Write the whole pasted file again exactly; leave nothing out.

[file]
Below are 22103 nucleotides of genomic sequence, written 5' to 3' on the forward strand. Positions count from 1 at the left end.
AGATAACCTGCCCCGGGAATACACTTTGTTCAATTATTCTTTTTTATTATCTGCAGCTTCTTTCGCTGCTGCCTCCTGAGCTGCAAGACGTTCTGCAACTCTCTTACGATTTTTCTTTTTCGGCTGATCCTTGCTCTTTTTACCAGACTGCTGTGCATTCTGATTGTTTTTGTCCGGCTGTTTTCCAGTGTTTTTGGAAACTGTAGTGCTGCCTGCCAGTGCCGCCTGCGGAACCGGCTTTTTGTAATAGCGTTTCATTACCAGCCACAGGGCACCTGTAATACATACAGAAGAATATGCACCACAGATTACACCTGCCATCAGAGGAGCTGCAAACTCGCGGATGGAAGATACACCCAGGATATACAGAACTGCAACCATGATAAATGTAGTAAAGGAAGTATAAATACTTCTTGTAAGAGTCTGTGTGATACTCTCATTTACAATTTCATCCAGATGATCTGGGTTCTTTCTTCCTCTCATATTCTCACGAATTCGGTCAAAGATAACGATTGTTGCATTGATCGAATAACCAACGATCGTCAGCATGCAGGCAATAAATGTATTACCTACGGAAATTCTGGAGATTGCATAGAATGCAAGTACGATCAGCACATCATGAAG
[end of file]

Below are 22103 nucleotides of genomic sequence, written 5' to 3' on the forward strand. Positions count from 1 at the left end.
AGATAACCTGCCCCGGGAATACACTTTGTTCAATTATTCTTTTTTATTATCTGCAGCTTCTTTCGCTGCTGCCTCCTGAGCTGCAAGACGTTCTGCAACTCTCTTACGATTTTTCTTTTTCGGCTGATCCTTGCTCTTTTTACCAGACTGCTGTGCATTCTGATTGTTTTTGTCCGGCTGTTTTCCAGTGTTTTTGGAAACTGTAGTGCTGCCTGCCAGTGCCGCCTGCGGAACCGGCTTTTTGTAATAGCGTTTCATTACCAGCCACAGGGCACCTGTAATACATACAGAAGAATATGCACCACAGATTACACCTGCCATCAGAGGAGCTGCAAACTCGCGGATGGAAGATACACCCAGGATATACAGAACTGCAACCATGATAAATGTAGTAAAGGAAGTATAAATACTTCTTGTAAGAGTCTGTGTGATACTCTCATTTACAATTTCATCCAGATGATCTGGGTTCTTTCTTCCTCTCATATTCTCACGAATTCGGTCAAAGATAACGATTGTTGCATTGATCGAATAACCAACGATCGTCAGCATGCAGGCAATAAATGTATTACCTACGGAAATTCTGGAGATTGCATAGAATGCAAGTACGATCAGCACATCATGAAG